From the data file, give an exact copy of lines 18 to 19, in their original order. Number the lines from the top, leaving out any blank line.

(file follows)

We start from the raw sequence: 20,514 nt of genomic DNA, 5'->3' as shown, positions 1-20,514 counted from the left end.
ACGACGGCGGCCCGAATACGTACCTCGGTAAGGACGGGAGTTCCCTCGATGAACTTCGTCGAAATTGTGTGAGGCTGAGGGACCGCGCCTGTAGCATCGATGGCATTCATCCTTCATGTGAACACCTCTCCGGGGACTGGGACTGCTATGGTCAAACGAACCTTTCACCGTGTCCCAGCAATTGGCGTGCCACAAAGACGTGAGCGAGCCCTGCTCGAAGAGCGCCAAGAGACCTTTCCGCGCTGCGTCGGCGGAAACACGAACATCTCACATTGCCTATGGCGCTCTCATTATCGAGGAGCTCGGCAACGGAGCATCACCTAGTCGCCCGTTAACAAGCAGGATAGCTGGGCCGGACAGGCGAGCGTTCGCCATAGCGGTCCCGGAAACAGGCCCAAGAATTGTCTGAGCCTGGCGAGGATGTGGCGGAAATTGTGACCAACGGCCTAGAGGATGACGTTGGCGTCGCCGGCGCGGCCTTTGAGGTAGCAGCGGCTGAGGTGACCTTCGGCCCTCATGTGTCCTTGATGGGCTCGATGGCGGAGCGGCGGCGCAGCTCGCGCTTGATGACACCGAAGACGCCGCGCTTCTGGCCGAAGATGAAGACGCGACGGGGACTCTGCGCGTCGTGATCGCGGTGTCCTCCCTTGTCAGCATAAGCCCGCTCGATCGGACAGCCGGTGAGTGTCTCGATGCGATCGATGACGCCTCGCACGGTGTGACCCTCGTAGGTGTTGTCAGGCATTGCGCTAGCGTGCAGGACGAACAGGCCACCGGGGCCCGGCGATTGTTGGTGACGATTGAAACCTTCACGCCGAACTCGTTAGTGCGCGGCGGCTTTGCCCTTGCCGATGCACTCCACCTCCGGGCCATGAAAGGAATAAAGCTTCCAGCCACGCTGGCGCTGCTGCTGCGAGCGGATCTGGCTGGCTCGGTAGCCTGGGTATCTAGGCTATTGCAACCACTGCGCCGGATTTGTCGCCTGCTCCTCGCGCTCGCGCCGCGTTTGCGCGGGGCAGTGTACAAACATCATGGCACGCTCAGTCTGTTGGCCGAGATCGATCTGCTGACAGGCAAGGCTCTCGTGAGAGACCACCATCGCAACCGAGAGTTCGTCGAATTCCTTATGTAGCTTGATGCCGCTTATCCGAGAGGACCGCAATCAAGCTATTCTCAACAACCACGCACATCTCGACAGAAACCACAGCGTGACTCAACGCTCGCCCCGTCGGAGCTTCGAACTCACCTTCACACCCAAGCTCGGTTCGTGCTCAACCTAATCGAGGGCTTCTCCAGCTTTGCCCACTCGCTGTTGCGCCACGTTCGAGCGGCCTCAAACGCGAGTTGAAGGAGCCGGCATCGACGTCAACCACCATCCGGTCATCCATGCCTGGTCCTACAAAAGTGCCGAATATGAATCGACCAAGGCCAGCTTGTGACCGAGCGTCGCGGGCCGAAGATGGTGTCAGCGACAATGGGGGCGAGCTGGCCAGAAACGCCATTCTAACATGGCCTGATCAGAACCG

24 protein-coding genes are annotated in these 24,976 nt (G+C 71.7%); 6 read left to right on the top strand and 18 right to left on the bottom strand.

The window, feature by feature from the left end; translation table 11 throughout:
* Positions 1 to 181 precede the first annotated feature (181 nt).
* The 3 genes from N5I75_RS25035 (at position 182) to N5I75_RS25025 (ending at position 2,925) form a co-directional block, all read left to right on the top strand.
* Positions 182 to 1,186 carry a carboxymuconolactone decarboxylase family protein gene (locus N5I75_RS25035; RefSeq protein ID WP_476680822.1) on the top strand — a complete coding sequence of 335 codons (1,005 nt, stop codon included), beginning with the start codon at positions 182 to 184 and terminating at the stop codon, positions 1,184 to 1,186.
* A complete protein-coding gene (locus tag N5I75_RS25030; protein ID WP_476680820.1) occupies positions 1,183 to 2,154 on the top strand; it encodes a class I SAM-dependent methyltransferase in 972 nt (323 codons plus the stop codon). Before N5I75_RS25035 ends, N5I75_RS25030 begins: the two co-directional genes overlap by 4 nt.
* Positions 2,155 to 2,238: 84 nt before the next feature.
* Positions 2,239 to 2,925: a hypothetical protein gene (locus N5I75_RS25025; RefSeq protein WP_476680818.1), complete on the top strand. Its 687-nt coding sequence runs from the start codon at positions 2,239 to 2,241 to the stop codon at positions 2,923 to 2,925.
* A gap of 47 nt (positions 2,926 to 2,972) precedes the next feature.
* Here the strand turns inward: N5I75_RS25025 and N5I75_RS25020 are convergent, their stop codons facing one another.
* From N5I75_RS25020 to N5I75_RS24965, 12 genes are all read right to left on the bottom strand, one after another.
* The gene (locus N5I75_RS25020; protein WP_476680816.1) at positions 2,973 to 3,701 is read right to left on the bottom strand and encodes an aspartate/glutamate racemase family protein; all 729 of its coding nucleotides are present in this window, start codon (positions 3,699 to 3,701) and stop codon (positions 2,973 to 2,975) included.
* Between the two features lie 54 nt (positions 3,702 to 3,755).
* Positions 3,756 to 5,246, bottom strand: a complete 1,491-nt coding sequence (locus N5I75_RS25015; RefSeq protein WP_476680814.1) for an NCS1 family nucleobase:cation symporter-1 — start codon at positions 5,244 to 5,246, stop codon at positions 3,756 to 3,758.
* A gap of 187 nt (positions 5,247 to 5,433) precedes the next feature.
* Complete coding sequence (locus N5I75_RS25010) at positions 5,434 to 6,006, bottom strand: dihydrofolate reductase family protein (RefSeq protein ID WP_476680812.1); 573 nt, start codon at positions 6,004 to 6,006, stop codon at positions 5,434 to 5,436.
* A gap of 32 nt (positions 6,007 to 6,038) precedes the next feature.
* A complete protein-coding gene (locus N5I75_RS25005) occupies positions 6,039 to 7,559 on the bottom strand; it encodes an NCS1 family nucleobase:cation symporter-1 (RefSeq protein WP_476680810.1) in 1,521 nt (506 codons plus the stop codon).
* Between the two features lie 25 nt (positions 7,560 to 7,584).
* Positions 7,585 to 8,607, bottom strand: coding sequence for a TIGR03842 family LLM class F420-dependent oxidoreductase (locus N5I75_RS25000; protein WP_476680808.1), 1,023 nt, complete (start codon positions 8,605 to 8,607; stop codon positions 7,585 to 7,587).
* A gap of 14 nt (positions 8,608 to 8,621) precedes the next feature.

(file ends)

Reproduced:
* Complete coding sequence (locus N5I75_RS25010) at positions 5,434 to 6,006, bottom strand: dihydrofolate reductase family protein (RefSeq protein ID WP_476680812.1); 573 nt, start codon at positions 6,004 to 6,006, stop codon at positions 5,434 to 5,436.
* A gap of 32 nt (positions 6,007 to 6,038) precedes the next feature.